NEW YORK (CBSNewYork/AP) — In the wake of the first confirmed Ebola virus case in New York City, the states of New York and New Jersey have set up a new screening system that goes above and beyond the guidelines already set up by federal officials.
As CBS 2’s Alice Gainer reported, no other states have yet set up increased screening procedures for Ebola.
“We believe it’s appropriate to increase the current screening procedures from people coming from affected countries from the current (Centers for Disease Control and Prevention screening procedures),” Gov. Andrew Cuomo said Friday afternoon.
“We believe it within the State of New York and the State of New Jersey’s legal rights.” Under the new rules, state officials will establish a risk level by considering the countries that people have visited and their level of possible exposure to Ebola.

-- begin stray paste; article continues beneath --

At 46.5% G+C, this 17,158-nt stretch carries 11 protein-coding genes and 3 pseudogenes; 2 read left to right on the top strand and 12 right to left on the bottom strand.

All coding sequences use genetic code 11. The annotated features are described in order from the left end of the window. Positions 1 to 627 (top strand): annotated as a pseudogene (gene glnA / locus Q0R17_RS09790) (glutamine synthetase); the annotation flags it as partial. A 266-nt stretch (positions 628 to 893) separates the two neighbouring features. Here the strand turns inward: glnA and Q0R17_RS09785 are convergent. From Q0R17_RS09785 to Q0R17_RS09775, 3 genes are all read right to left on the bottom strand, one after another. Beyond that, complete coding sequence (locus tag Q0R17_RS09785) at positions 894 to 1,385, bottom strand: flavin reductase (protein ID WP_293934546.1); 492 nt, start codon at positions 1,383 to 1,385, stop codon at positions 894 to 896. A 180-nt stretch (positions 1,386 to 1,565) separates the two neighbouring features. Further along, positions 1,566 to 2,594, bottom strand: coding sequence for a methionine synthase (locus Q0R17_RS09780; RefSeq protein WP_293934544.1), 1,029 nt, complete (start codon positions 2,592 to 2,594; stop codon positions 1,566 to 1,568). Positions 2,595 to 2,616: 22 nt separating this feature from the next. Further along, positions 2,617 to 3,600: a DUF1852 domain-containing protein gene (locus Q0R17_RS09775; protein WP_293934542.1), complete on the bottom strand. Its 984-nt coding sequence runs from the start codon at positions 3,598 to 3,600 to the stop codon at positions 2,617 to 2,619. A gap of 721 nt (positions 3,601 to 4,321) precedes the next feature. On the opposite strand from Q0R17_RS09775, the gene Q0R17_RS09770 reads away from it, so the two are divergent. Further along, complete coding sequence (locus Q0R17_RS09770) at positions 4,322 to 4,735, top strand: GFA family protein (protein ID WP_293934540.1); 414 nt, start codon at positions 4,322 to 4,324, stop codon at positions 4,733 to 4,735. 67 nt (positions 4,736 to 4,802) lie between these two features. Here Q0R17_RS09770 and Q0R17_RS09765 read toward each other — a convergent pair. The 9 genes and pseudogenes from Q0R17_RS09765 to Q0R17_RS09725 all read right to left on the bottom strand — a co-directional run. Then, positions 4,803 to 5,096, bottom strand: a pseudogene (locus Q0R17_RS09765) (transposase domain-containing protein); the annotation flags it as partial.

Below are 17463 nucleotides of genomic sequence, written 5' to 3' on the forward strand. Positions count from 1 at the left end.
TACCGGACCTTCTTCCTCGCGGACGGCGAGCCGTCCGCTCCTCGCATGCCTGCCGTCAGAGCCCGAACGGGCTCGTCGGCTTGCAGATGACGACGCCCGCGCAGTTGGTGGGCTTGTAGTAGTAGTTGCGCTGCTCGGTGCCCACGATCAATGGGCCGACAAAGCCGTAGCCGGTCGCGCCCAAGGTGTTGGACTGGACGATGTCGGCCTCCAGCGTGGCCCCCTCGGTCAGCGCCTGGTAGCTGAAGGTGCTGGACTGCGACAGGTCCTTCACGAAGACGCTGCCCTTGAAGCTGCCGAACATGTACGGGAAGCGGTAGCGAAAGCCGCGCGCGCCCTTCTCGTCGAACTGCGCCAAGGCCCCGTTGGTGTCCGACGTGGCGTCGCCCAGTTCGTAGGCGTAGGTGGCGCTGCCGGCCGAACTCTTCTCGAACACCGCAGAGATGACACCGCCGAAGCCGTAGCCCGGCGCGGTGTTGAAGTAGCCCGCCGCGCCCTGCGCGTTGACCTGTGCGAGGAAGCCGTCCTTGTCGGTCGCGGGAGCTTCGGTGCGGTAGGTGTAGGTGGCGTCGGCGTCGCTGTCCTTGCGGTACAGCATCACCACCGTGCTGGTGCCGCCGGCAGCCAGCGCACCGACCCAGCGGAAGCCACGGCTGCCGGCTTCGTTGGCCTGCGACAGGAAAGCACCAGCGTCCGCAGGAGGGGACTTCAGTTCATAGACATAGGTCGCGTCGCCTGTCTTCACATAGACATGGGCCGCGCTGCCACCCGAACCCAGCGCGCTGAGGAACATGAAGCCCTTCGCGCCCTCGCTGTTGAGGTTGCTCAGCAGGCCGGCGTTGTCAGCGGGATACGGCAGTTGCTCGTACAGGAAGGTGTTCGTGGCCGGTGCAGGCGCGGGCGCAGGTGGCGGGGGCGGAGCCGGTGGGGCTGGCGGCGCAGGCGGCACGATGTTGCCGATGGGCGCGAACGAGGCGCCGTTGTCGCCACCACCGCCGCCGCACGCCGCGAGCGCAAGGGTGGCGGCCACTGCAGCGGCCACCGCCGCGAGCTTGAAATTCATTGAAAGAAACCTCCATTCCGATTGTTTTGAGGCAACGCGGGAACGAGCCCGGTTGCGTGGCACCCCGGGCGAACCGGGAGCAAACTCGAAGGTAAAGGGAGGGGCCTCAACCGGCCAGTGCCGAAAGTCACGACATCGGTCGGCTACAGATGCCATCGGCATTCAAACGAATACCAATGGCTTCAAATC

The patients with the highest level of possible exposure will be automatically quarantined for 21 days at a government-regulated facility.
As WCBS 880’s Rich Lamb reported, those patients include anyone having direct contact with a person infected with Ebola while in Liberia, Guinea, or Sierra Leone. Those with a lower risk will be monitored for temperature and symptoms, Cuomo explained.